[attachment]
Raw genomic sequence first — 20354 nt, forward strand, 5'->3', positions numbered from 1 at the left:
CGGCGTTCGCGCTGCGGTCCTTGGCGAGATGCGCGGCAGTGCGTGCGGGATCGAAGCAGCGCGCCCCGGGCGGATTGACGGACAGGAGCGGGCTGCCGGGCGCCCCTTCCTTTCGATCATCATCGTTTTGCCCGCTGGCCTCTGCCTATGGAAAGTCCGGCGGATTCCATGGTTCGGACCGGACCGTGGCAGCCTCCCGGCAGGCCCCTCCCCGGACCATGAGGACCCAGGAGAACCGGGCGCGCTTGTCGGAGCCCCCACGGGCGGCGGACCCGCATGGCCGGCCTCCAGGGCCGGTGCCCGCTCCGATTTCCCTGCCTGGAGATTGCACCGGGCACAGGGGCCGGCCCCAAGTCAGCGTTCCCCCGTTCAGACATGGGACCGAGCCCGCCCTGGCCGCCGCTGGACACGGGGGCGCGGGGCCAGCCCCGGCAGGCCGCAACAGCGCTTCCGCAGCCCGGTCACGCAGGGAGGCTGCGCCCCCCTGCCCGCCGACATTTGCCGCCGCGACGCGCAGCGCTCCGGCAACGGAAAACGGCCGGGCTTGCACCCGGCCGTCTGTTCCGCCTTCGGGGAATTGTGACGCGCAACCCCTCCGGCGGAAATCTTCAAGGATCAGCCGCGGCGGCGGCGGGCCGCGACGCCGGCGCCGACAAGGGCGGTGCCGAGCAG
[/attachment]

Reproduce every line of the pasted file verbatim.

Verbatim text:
Raw genomic sequence first — 20354 nt, forward strand, 5'->3', positions numbered from 1 at the left:
CGGCGTTCGCGCTGCGGTCCTTGGCGAGATGCGCGGCAGTGCGTGCGGGATCGAAGCAGCGCGCCCCGGGCGGATTGACGGACAGGAGCGGGCTGCCGGGCGCCCCTTCCTTTCGATCATCATCGTTTTGCCCGCTGGCCTCTGCCTATGGAAAGTCCGGCGGATTCCATGGTTCGGACCGGACCGTGGCAGCCTCCCGGCAGGCCCCTCCCCGGACCATGAGGACCCAGGAGAACCGGGCGCGCTTGTCGGAGCCCCCACGGGCGGCGGACCCGCATGGCCGGCCTCCAGGGCCGGTGCCCGCTCCGATTTCCCTGCCTGGAGATTGCACCGGGCACAGGGGCCGGCCCCAAGTCAGCGTTCCCCCGTTCAGACATGGGACCGAGCCCGCCCTGGCCGCCGCTGGACACGGGGGCGCGGGGCCAGCCCCGGCAGGCCGCAACAGCGCTTCCGCAGCCCGGTCACGCAGGGAGGCTGCGCCCCCCTGCCCGCCGACATTTGCCGCCGCGACGCGCAGCGCTCCGGCAACGGAAAACGGCCGGGCTTGCACCCGGCCGTCTGTTCCGCCTTCGGGGAATTGTGACGCGCAACCCCTCCGGCGGAAATCTTCAAGGATCAGCCGCGGCGGCGGCGGGCCGCGACGCCGGCGCCGACAAGGGCGGTGCCGAGCAG